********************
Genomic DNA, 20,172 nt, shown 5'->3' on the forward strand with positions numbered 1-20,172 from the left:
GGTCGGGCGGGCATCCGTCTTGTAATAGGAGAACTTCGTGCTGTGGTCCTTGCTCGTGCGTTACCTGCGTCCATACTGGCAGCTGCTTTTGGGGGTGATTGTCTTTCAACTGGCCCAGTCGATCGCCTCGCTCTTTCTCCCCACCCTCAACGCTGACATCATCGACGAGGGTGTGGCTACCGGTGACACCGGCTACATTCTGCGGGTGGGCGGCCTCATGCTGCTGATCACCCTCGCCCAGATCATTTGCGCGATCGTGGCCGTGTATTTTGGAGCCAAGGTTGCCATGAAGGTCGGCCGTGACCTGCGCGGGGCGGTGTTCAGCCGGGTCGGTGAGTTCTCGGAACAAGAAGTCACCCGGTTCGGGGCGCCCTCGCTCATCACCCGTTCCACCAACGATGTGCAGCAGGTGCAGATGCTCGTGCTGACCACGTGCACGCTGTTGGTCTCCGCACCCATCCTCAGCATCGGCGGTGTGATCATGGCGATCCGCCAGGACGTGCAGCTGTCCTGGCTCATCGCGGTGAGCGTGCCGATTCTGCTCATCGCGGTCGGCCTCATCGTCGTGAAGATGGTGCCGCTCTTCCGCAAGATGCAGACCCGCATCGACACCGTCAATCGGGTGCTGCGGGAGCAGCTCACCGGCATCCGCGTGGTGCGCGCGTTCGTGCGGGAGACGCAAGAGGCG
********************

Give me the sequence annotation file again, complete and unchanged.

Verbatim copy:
Genomic DNA, 20,172 nt, shown 5'->3' on the forward strand with positions numbered 1-20,172 from the left:
GGTCGGGCGGGCATCCGTCTTGTAATAGGAGAACTTCGTGCTGTGGTCCTTGCTCGTGCGTTACCTGCGTCCATACTGGCAGCTGCTTTTGGGGGTGATTGTCTTTCAACTGGCCCAGTCGATCGCCTCGCTCTTTCTCCCCACCCTCAACGCTGACATCATCGACGAGGGTGTGGCTACCGGTGACACCGGCTACATTCTGCGGGTGGGCGGCCTCATGCTGCTGATCACCCTCGCCCAGATCATTTGCGCGATCGTGGCCGTGTATTTTGGAGCCAAGGTTGCCATGAAGGTCGGCCGTGACCTGCGCGGGGCGGTGTTCAGCCGGGTCGGTGAGTTCTCGGAACAAGAAGTCACCCGGTTCGGGGCGCCCTCGCTCATCACCCGTTCCACCAACGATGTGCAGCAGGTGCAGATGCTCGTGCTGACCACGTGCACGCTGTTGGTCTCCGCACCCATCCTCAGCATCGGCGGTGTGATCATGGCGATCCGCCAGGACGTGCAGCTGTCCTGGCTCATCGCGGTGAGCGTGCCGATTCTGCTCATCGCGGTCGGCCTCATCGTCGTGAAGATGGTGCCGCTCTTCCGCAAGATGCAGACCCGCATCGACACCGTCAATCGGGTGCTGCGGGAGCAGCTCACCGGCATCCGCGTGGTGCGCGCGTTCGTGCGGGAGACGCAAGAGGCG